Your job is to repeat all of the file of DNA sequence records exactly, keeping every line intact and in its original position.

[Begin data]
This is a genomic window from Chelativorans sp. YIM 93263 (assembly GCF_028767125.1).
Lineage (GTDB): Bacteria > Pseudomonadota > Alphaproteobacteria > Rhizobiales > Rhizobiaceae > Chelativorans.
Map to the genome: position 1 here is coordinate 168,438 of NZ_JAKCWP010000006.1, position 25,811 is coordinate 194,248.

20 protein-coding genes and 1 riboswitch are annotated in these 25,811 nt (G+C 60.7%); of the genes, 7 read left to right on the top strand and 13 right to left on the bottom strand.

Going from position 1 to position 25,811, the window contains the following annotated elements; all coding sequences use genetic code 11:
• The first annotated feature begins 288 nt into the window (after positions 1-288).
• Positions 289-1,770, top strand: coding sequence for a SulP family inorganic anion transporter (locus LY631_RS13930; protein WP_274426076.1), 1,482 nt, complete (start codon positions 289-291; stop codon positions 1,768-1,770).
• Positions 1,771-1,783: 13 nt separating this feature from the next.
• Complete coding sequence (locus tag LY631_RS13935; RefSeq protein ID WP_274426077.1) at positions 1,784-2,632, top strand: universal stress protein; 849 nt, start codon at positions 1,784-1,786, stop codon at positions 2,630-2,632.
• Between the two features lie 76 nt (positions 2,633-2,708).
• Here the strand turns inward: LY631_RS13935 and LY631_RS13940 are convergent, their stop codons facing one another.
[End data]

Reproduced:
This is a genomic window from Chelativorans sp. YIM 93263 (assembly GCF_028767125.1).
Lineage (GTDB): Bacteria > Pseudomonadota > Alphaproteobacteria > Rhizobiales > Rhizobiaceae > Chelativorans.
Map to the genome: position 1 here is coordinate 168,438 of NZ_JAKCWP010000006.1, position 25,811 is coordinate 194,248.

20 protein-coding genes and 1 riboswitch are annotated in these 25,811 nt (G+C 60.7%); of the genes, 7 read left to right on the top strand and 13 right to left on the bottom strand.

Going from position 1 to position 25,811, the window contains the following annotated elements; all coding sequences use genetic code 11:
• The first annotated feature begins 288 nt into the window (after positions 1-288).
• Positions 289-1,770, top strand: coding sequence for a SulP family inorganic anion transporter (locus LY631_RS13930; protein WP_274426076.1), 1,482 nt, complete (start codon positions 289-291; stop codon positions 1,768-1,770).
• Positions 1,771-1,783: 13 nt separating this feature from the next.
• Complete coding sequence (locus tag LY631_RS13935; RefSeq protein ID WP_274426077.1) at positions 1,784-2,632, top strand: universal stress protein; 849 nt, start codon at positions 1,784-1,786, stop codon at positions 2,630-2,632.
• Between the two features lie 76 nt (positions 2,633-2,708).
• Here the strand turns inward: LY631_RS13935 and LY631_RS13940 are convergent, their stop codons facing one another.